And we’re finally done! Before sending off the cover letter, make sure to proofread it with software like Grammarly, or maybe even get a friend to review it for you.
Does your cover letter heading include all essential information?
- Professional email
- Relevant Social Media Profiles
Do you address the right person? I.e. hiring manager in the company / your future direct supervisor
Does your introductory paragraph grab the reader's attention?
- Did you mention 2-3 of your top achievements?
- Did you use numbers and facts to back up your experience?
Do you successfully convey that you’re the right pro for the job?
- Did you identify the core requirements?
- Did you successfully convey how your experiences help you fit the requirements perfectly?
Do you convince the hiring manager that you’re passionate about the company you’re applying to?
- Did you identify the top 3 things that you like about the company?
- Did you avoid generic reasons for explaining your interest in the company?
Did you finalize the conclusion with a call to action?
Did you use the right formal closure for the cover letter?
5+ Cover Letter Examples
Need some inspiration? Read on to learn about some of the best cover letter examples we’ve seen (for different fields).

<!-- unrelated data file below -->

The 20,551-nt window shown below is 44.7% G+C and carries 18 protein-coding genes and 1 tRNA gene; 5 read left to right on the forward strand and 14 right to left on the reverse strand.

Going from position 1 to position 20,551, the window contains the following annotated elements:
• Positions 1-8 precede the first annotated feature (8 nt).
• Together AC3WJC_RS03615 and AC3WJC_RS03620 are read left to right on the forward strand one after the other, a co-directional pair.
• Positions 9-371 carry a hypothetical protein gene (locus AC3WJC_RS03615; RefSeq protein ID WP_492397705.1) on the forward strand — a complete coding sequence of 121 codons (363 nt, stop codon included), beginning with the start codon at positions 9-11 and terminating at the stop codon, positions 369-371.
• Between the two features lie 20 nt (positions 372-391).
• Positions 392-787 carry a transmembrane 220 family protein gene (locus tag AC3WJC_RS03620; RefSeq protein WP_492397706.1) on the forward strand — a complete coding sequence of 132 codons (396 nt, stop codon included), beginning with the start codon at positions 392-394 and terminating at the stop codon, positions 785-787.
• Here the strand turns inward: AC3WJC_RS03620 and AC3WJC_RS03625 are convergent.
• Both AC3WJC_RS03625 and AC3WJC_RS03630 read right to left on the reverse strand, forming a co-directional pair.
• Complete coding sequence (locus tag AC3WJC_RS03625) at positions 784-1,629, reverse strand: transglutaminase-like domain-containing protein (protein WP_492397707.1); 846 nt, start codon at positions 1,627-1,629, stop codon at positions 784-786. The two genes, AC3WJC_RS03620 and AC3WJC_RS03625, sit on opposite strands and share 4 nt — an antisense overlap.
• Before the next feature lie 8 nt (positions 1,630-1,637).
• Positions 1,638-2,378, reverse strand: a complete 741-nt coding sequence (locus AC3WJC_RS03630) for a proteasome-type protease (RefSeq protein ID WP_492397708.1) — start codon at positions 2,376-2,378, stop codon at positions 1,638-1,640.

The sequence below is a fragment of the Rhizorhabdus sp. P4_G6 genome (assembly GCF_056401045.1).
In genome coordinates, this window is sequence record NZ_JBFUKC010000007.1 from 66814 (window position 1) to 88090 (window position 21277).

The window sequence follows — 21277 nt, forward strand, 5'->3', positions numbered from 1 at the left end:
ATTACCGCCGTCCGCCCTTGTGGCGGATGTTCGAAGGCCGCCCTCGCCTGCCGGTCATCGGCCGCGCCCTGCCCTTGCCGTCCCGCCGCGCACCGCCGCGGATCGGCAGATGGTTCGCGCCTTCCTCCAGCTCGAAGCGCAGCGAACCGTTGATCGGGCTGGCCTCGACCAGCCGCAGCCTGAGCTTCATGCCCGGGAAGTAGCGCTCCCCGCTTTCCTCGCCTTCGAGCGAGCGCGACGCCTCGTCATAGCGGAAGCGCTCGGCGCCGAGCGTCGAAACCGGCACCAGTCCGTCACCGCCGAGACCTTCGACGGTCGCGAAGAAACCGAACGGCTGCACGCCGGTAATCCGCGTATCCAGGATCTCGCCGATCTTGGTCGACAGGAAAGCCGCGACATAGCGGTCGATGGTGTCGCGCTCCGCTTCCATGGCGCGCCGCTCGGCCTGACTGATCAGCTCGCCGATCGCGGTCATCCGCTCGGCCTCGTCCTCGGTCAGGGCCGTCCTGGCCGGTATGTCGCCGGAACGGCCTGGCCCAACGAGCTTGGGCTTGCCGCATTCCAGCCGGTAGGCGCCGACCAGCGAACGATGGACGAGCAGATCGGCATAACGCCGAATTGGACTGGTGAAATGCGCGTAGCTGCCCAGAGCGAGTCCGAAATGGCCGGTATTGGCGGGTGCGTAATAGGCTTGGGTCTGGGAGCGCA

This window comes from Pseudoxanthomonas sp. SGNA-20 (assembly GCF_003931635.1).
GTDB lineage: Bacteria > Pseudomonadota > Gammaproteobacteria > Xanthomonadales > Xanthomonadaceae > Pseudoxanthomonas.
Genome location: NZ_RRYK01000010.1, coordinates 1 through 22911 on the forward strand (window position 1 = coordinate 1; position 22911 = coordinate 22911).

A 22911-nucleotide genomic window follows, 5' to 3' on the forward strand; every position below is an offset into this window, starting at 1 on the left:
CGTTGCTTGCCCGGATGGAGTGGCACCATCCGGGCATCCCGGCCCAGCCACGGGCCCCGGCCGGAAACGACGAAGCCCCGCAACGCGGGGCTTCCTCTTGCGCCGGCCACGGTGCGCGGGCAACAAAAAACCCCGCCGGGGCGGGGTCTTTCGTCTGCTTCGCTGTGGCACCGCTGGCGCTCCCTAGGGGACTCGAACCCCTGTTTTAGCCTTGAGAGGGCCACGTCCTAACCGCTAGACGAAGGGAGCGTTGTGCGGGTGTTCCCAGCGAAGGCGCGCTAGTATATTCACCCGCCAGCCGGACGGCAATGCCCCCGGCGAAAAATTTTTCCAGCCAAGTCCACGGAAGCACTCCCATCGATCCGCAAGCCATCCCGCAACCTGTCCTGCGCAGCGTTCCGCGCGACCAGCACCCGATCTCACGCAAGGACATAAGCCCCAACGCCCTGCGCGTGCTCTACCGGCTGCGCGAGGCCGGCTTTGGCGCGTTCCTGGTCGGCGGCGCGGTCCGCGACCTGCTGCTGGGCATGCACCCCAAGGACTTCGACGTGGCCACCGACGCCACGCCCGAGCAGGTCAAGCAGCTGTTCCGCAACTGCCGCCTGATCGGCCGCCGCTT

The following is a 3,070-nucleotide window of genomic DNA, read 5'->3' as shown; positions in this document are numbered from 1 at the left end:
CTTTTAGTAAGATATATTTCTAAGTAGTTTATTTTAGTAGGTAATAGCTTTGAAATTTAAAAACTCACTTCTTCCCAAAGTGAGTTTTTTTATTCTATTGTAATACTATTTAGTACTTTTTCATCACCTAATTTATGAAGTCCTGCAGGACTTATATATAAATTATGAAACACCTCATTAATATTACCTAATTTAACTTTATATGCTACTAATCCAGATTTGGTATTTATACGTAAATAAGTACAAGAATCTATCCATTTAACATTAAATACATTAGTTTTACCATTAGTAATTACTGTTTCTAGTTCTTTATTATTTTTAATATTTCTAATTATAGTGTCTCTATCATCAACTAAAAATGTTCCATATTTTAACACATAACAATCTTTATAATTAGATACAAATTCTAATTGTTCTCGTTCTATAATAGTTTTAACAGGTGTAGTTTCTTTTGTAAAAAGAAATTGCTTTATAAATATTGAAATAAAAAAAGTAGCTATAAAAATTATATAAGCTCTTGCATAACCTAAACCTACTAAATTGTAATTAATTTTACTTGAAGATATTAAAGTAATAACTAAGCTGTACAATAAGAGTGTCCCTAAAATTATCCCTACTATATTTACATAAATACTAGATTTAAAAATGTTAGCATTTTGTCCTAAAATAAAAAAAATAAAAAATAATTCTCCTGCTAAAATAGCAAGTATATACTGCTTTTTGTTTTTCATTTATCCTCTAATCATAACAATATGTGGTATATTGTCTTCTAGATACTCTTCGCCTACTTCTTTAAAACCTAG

College Student Cover Letter Example
Middle Management Cover Letter Example
Career Change Cover Letter Example
Management Cover Letter Example
Senior Executive Cover Letter Example
Want to discover more examples AND learn what makes them stand out? Check out our guide to cover letter examples .
Next Steps in Your Job Search - Creating a Killer Resume
Your cover letter is only as good as your resume. If either one is weak, your entire application is for naught.
After all, a cover letter is just an introduction. Imagine going through all this effort to leave an amazing first impression, but flopping at the end because of a mediocre resume.
...But don’t you worry, we’ve got you covered on that end, too.
If you want to learn more about Resumes & CVs, we have a dedicated FREE guide for that. Check out our complete guide on how to make a resume , as well as how to write a CV - our experts will teach you everything you need to know in order to land your dream job.
Or, if you’re already an expert, just pick one of our resume templates and get started.
Now that we’ve walked you through all the steps of writing a cover letter, let’s summarize everything we’ve learned:
- A cover letter is a 250 - 400 word document that convinces the hiring manager of your competence
- A cover letter goes in your job application alongside your resume
- Your introduction to the cover letter should grab the hiring manager’s attention and keep it all the way until the conclusion